The Mediterranean basin always encouraged mobility of people living around it like “ants or frogs around a pond”, ὥσπερ περὶ τέλμα μύρμηκας ἢ βατράχους περὶ τὴν θάλατταν οἰκοῦντας (Plato, Phaedo 109 β). The Greek presence on the Italian peninsula is attested as early as the Mycenean period and reached its peak with the Greek colonization of the 8th-6th c. BC. Cultural and emotional links between the Greek colonists of Magna Graecia and metropolitan Greece remained strong and intense, as is evident from their victories in panhellenic athletic contests, their numerous votive offerings in sanctuaries, and their presence in the most renowned oracles, such as those of Delphi or Dodona. However, economic activities in the East on their part were limited and on the part of the Romans are not attested before the 3rd c. BC. It was only during the 3rd c. BC when internal evolutions on a political, social and economic level in Rome encouraged an economic outreach of Romans and Italians towards the East (Italians had not yet received Roman citizenship as a whole; it was granted to those who were enrolled in the communities of the allies of the Romans in 89 BC). The earliest historical reference to Italian merchant activity in the eastern Mediterranean is in Polybius (2.8,1) who mentions that the Roman involvement in the Illyrian War (228/7 BC) was aimed at wiping out Illyrian pirates in the Adriatic Sea since they robbed and killed Italian traders who sailed towards the East: Οἱ δ’ Ἰλλυριοὶ καὶ κατὰ τοὺς ἀνωτέρω μὲν χρόνους συνεχῶς ἠδίκουν τοὺς πλοϊζομένους ἀπ’ Ἰταλίας: καθ’ οὓς δὲ καιροὺς τὴν Φοινίκην διέτριβον, καὶ πλείους ἀπὸ τοῦ στόλου χωριζόμενοι πολλοὺς τῶν Ἰταλικῶν ἐμπόρων ἐσθ’ οὓς μὲν ἐσύλησαν, οὓς δ’ ἀπέσφαξαν, οὐκ ὀλίγους δὲ καὶ ζωγρίᾳ τῶν ἁλισκομένων ἀνῆγον. This passage shows that in the second half of the 3rd c. BC the Italian presence in the eastern Mediterranean was already frequent enough and that their navigation and economic activities were protected by Rome.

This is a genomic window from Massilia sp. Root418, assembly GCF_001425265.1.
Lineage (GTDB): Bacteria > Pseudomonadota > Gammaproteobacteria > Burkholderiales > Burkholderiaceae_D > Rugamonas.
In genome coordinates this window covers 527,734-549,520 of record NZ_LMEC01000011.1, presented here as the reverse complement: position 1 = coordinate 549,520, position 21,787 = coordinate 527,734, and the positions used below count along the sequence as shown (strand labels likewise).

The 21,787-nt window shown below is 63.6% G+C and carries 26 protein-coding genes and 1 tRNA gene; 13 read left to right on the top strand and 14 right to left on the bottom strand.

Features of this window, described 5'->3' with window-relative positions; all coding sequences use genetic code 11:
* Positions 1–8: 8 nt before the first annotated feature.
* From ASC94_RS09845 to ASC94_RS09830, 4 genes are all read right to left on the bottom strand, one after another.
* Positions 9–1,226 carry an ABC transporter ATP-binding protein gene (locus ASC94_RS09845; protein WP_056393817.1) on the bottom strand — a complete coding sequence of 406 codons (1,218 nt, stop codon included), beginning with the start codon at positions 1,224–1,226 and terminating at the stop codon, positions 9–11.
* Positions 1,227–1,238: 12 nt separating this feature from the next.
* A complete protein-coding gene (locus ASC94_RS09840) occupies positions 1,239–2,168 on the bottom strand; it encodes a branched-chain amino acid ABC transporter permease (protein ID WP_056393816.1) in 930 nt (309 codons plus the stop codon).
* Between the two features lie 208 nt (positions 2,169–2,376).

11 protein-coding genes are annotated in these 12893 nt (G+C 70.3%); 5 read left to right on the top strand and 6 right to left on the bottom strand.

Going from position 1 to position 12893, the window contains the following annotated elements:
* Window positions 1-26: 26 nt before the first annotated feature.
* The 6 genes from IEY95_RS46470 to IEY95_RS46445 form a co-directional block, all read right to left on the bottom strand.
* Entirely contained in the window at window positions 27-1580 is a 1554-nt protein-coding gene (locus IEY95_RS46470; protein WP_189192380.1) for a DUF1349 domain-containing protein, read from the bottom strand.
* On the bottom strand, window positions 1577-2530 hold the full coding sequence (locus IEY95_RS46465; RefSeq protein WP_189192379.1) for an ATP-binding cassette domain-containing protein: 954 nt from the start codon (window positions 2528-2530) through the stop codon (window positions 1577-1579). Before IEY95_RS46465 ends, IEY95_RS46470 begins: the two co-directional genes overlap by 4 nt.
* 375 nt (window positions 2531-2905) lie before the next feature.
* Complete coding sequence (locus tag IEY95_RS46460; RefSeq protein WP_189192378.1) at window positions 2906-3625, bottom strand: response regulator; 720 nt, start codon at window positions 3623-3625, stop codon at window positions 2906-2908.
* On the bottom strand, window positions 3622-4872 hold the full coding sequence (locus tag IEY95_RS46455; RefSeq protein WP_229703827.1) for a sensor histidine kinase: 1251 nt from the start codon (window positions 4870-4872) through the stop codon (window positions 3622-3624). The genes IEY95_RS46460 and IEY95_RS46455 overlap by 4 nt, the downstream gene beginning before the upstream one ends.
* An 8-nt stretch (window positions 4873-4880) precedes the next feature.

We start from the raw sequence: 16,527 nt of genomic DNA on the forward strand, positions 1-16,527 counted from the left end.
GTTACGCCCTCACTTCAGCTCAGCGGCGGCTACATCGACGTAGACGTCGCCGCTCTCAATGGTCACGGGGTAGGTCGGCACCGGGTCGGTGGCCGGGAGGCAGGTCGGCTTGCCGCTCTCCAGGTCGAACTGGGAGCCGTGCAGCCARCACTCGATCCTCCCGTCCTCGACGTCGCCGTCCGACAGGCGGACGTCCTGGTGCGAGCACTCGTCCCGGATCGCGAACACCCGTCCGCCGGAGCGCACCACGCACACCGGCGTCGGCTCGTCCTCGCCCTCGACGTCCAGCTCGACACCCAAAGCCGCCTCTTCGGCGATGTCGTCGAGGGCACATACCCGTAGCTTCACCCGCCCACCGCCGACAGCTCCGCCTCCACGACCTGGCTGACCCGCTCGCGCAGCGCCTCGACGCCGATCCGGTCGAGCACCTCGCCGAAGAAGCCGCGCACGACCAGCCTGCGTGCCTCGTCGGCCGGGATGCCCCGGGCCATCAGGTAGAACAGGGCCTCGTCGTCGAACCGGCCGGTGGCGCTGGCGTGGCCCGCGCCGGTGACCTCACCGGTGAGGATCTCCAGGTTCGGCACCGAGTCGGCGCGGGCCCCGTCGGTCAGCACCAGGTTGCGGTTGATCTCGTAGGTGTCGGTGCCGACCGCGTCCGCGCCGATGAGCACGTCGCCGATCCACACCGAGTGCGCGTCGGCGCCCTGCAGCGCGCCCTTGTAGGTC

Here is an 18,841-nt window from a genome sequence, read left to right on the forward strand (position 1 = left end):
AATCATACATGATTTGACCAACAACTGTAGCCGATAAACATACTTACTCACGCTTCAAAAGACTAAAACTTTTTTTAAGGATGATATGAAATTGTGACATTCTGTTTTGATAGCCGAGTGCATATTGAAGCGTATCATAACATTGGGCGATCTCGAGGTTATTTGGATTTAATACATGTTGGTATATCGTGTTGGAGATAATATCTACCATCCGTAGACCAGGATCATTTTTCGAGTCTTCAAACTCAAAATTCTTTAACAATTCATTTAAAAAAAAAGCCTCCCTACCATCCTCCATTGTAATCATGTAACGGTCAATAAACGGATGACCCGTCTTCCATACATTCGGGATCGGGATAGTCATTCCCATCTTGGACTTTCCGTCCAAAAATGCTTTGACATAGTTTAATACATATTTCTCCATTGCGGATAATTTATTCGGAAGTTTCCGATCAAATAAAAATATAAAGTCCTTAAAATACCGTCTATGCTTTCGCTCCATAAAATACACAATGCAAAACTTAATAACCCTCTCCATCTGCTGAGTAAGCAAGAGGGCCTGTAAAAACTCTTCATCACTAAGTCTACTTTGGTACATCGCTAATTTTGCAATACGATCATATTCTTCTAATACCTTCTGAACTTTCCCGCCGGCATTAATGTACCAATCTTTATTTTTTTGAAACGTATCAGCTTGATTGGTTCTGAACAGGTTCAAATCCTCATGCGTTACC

This presence increased in time and ranged from mobility to migration, from temporary to permanent settlement, from commercial transactions to “investments”, and from cultural interaction to acculturation. The motivation of private westerners who –with their own initiative and not on the basis of a planning or an order of the central Roman government– moved from the west to the east from the 3rd c. BC onwards, could vary (pilgrimage, cultural tourism, education in Athens, exile), but above all it was their search for profit. The activities which they carried out and the range of their economic success differed from place to place depending on local natural resources, geographic location and the general prevailing circumstances. Agents of large business interests, ready to invest in various sectors of economy, and people of a low social profile, who attempted to pursue a better future outside of Italy, aimed at the profit opportunities which were offered in Greek land where –with few exceptions– the majority of productive forces were exhausted by the long-lasting preceding period of wars, which led to the drying up of economic and human resources.